Regendering the Canadian Armed Forces

Authors

  • Victoria Tait Carleton University

Keywords:

Canadian Armed Forces, feminist, gender, military

Abstract

Although feminist scholars agree that there exists a systemic relationship between masculinity and militarism, the exact contours of that relationship are debatable. Most feminists argue that as a primary goal, the women’s movement ought to seek approaches for the abolition of militarism, rather than using women’s participation in the military as a means of enhancing gender equality. Despite admonitions about the dangers of pursuing gender equality through military service, feminists must also weigh these concerns against women’s advances within the military and the use of the military in peacekeeping and humanitarian operations, both of which are essential to the Women, Peace and Security agenda. This article therefore turns a critical feminist lens on theories of military re-gendering. I explore whether military organizations that have traditionally valorized militarized masculinity can be transformed—both at an individual and systemic level—to embrace an egalitarian iteration of masculinity and contribute to a more peaceable international system. To examine the possibility of regendering in the Canadian Armed Forces (CAF), I review 17 interviews that I conducted with members of the CAF from 2017-2018 using theories of military regendering. My analysis indicates that servicemembers are engaging in critical examination of the military’s gender culture, and their position within that culture. By critically engaging with questions about the relationship between gender and militarism, military personnel may be participating in the incremental—and fragile—process of improving the gender culture of the CAF.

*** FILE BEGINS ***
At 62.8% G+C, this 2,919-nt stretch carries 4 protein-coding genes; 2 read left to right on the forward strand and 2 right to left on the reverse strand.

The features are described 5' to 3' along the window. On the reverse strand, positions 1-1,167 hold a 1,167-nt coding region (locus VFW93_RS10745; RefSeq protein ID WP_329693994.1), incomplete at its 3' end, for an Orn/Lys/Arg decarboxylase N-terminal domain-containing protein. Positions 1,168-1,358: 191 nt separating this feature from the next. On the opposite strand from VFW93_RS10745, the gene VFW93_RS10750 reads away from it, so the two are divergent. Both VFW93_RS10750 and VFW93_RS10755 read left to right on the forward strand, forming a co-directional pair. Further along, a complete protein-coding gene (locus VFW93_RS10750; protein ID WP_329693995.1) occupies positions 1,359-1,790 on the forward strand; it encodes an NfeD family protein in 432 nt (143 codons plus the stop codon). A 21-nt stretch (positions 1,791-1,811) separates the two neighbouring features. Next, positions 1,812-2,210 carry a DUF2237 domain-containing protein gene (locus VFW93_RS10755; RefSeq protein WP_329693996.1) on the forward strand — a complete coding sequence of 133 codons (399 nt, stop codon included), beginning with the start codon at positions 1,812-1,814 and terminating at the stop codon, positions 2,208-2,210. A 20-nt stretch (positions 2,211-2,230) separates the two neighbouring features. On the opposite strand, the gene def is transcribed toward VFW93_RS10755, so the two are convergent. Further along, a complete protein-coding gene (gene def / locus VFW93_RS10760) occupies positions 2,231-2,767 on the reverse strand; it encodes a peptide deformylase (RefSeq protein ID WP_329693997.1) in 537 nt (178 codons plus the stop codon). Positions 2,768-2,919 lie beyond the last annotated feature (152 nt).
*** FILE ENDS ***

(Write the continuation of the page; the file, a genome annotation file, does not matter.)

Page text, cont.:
Author Biography

Victoria Tait, Carleton University

Victoria Tait is a PhD candidate in the Political Science Department at Carleton University (Ottawa). Her research focuses on feminist security studies, and her dissertation examines how Women, Peace and Security policy has been framed and implemented within the Canadian Armed Forces. She works directly with Canadian soldiers to identify challenges in the military’s gender culture(s) while creating space for female-identifying soldiers to shape the academic and political narrative of their experience. Victoria’s work has appeared in the Canadian Defence Academy Press, Springer Publishing, Sage Research Methods Cases, and SITREP: The Journal of the Royal Canadian Military Institute. She has held doctoral grants from the Social Sciences and Humanities Research Council of Canada, Ontario Graduate Scholarship Program, and has been awarded the Women in International Defence Memorial Scholarship (2016) and the Franklin Pinch Award for Best Graduate Student Paper at the Inter-University Seminar on Armed Forces and Society Canada (2018).

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Published

2020-12-21

Issue

Section

Special Issue: Gender and the Canadian Armed Forces